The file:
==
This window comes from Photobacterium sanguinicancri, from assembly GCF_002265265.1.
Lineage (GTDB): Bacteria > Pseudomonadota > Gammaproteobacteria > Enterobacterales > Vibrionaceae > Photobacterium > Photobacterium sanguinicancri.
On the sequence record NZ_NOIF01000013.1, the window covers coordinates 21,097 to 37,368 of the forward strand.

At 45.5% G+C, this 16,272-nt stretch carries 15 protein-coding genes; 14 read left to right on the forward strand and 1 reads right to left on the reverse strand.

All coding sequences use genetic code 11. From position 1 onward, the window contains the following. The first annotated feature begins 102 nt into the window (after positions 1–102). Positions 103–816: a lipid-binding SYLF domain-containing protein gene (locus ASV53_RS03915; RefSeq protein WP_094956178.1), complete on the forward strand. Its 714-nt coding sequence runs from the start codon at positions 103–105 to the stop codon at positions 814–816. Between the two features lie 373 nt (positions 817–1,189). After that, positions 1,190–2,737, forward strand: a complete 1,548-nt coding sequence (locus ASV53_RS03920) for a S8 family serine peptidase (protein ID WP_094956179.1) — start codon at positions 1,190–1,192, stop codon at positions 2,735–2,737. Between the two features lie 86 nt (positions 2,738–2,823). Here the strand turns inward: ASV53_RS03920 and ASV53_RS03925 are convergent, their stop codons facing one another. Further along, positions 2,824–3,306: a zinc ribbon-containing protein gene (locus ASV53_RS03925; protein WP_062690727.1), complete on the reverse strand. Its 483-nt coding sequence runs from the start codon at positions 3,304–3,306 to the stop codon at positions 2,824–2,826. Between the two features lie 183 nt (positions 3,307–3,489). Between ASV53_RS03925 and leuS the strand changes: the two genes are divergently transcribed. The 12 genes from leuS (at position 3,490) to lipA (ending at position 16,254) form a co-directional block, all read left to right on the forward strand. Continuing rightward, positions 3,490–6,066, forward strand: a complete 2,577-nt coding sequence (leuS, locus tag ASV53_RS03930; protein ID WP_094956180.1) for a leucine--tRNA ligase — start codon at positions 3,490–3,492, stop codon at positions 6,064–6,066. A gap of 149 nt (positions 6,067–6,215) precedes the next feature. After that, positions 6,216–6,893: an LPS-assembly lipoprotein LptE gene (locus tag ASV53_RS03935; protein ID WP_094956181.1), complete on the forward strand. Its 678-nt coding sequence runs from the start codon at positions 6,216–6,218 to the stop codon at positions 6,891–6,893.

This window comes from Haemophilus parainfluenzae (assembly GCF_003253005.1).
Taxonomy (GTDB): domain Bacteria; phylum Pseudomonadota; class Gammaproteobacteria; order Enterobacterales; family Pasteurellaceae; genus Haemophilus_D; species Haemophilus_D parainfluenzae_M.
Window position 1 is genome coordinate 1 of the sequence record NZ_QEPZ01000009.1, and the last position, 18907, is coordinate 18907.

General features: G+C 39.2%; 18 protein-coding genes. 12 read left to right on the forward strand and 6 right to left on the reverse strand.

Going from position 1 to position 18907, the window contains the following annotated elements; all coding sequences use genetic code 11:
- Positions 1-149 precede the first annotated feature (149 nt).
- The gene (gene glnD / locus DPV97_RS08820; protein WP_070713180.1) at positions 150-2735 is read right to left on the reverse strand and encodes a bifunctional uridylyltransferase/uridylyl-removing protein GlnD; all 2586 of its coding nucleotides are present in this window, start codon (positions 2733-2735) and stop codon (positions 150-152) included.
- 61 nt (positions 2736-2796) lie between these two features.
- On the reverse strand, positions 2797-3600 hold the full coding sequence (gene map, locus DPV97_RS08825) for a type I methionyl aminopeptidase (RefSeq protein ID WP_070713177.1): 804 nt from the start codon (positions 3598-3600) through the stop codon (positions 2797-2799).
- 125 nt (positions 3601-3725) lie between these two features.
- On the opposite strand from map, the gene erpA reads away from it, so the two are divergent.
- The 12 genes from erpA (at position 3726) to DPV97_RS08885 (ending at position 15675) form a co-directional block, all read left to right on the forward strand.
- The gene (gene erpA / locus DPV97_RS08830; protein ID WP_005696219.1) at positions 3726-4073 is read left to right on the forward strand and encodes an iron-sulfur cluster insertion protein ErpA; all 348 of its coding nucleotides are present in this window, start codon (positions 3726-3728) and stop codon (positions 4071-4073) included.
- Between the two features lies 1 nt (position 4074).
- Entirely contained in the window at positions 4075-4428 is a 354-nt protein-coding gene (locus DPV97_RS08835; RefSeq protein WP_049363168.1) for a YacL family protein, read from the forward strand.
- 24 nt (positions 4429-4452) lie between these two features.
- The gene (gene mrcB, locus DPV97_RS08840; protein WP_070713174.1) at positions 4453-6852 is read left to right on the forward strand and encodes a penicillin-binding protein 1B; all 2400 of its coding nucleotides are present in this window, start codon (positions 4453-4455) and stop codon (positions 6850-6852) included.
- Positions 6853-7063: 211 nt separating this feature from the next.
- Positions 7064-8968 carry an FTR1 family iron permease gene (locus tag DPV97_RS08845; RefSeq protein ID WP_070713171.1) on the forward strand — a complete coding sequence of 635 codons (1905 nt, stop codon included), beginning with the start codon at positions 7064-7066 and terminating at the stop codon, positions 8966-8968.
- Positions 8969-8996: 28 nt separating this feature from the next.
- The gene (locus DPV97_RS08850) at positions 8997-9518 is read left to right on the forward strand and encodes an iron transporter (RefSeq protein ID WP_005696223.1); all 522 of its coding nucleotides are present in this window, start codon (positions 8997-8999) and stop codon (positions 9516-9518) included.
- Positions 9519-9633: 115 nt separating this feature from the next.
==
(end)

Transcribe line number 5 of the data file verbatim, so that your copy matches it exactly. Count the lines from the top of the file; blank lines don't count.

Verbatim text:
All coding sequences use genetic code 11. From position 1 onward, the window contains the following. The first annotated feature begins 102 nt into the window (after positions 1–102). Positions 103–816: a lipid-binding SYLF domain-containing protein gene (locus ASV53_RS03915; RefSeq protein WP_094956178.1), complete on the forward strand. Its 714-nt coding sequence runs from the start codon at positions 103–105 to the stop codon at positions 814–816. Between the two features lie 373 nt (positions 817–1,189). After that, positions 1,190–2,737, forward strand: a complete 1,548-nt coding sequence (locus ASV53_RS03920) for a S8 family serine peptidase (protein ID WP_094956179.1) — start codon at positions 1,190–1,192, stop codon at positions 2,735–2,737. Between the two features lie 86 nt (positions 2,738–2,823). Here the strand turns inward: ASV53_RS03920 and ASV53_RS03925 are convergent, their stop codons facing one another. Further along, positions 2,824–3,306: a zinc ribbon-containing protein gene (locus ASV53_RS03925; protein WP_062690727.1), complete on the reverse strand. Its 483-nt coding sequence runs from the start codon at positions 3,304–3,306 to the stop codon at positions 2,824–2,826. Between the two features lie 183 nt (positions 3,307–3,489). Between ASV53_RS03925 and leuS the strand changes: the two genes are divergently transcribed. The 12 genes from leuS (at position 3,490) to lipA (ending at position 16,254) form a co-directional block, all read left to right on the forward strand. Continuing rightward, positions 3,490–6,066, forward strand: a complete 2,577-nt coding sequence (leuS, locus tag ASV53_RS03930; protein ID WP_094956180.1) for a leucine--tRNA ligase — start codon at positions 3,490–3,492, stop codon at positions 6,064–6,066. A gap of 149 nt (positions 6,067–6,215) precedes the next feature. After that, positions 6,216–6,893: an LPS-assembly lipoprotein LptE gene (locus tag ASV53_RS03935; protein ID WP_094956181.1), complete on the forward strand. Its 678-nt coding sequence runs from the start codon at positions 6,216–6,218 to the stop codon at positions 6,891–6,893.